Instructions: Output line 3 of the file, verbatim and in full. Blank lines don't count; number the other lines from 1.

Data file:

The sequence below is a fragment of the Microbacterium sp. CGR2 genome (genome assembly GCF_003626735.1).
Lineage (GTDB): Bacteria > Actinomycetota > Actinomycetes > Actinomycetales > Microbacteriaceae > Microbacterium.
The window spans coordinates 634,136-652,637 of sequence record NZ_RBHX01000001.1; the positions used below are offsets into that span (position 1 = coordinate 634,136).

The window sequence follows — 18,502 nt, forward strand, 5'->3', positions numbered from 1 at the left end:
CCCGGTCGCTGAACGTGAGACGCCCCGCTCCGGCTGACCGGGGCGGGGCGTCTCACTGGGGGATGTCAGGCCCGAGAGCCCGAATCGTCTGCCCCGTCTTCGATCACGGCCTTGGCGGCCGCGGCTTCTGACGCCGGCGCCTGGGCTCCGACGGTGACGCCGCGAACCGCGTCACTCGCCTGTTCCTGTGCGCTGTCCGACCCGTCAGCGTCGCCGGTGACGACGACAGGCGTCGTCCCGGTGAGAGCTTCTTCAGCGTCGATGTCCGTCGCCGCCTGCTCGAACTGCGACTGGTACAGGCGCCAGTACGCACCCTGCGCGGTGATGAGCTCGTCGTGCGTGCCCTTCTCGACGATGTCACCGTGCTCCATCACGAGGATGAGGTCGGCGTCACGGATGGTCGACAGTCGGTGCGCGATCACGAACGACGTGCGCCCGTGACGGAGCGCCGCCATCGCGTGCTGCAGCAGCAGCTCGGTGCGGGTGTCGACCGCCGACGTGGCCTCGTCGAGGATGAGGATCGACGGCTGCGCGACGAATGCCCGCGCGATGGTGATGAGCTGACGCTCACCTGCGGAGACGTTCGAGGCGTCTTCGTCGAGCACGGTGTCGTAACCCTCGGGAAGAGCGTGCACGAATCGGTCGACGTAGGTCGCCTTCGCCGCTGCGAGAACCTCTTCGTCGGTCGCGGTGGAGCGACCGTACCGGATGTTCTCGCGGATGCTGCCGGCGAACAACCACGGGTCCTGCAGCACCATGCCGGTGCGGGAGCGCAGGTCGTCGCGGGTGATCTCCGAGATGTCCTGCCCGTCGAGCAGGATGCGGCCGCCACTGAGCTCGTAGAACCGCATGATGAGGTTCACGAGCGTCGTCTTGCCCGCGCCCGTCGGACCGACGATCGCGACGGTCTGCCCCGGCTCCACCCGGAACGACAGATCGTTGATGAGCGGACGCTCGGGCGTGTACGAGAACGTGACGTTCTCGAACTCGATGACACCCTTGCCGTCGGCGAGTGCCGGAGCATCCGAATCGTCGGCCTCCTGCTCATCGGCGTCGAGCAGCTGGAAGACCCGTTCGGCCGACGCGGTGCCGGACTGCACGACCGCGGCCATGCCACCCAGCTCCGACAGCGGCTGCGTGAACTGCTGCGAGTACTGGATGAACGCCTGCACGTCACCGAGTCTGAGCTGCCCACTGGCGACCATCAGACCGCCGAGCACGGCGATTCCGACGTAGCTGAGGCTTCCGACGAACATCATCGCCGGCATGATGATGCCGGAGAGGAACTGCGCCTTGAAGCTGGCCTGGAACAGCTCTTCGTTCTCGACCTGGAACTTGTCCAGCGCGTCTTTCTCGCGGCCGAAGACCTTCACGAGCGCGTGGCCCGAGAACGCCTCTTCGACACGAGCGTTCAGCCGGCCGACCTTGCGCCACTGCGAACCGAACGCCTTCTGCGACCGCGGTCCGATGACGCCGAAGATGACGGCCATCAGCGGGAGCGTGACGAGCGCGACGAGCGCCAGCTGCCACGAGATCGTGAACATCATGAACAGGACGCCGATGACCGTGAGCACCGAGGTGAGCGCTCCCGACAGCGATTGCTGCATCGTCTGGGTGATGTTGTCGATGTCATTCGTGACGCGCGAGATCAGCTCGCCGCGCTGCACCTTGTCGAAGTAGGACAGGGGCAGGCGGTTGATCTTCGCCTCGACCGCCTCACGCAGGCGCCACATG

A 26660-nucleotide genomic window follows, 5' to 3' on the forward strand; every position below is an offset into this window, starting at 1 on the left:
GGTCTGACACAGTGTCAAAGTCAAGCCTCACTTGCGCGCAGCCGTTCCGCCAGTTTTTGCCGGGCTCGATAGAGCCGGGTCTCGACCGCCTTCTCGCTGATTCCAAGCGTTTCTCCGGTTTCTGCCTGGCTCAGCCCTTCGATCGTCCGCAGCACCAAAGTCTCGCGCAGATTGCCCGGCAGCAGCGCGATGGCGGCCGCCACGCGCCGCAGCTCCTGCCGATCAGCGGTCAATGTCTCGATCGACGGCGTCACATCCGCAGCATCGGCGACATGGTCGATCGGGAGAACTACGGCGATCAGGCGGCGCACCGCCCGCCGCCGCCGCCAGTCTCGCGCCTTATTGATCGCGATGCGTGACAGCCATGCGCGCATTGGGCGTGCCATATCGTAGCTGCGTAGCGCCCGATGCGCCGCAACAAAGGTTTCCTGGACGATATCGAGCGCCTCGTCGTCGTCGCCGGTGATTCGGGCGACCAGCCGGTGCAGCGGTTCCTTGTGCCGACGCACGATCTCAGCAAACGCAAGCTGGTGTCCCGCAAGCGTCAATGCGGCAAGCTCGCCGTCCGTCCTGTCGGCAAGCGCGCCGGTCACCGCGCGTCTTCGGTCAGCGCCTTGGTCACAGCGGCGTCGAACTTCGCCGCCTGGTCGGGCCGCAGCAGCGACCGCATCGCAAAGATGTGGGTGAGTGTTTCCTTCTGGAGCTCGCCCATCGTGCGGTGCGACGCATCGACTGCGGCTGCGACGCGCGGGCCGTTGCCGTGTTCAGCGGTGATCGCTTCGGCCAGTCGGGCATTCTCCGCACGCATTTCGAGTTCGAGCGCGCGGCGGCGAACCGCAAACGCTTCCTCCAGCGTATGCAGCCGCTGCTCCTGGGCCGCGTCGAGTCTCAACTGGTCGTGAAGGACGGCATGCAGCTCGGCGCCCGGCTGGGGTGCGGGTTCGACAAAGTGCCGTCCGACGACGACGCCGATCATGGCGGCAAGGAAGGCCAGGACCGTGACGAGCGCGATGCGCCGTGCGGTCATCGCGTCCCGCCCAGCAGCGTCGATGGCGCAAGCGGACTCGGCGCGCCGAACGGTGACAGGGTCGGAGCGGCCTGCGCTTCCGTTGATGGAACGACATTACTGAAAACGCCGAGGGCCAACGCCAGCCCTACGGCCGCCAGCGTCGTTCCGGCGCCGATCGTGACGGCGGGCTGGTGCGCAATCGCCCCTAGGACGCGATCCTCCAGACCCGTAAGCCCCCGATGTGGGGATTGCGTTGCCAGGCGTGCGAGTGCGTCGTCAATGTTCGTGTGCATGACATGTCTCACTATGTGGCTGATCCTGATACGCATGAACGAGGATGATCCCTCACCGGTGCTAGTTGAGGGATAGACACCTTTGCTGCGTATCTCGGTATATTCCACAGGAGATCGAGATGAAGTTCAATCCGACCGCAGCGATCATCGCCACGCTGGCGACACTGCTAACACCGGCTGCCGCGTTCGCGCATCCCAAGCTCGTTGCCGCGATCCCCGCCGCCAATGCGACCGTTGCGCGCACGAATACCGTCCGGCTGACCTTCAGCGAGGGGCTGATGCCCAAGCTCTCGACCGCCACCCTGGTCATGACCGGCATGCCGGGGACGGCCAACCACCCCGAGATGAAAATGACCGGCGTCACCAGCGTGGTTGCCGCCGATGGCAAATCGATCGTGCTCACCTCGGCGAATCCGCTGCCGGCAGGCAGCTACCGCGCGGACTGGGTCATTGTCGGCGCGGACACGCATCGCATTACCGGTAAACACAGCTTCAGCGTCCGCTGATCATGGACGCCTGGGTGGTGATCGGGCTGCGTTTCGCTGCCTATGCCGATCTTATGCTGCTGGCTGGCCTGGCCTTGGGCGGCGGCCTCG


The window spans coordinates 634,136-652,637 of sequence record NZ_RBHX01000001.1; the positions used below are offsets into that span (position 1 = coordinate 634,136).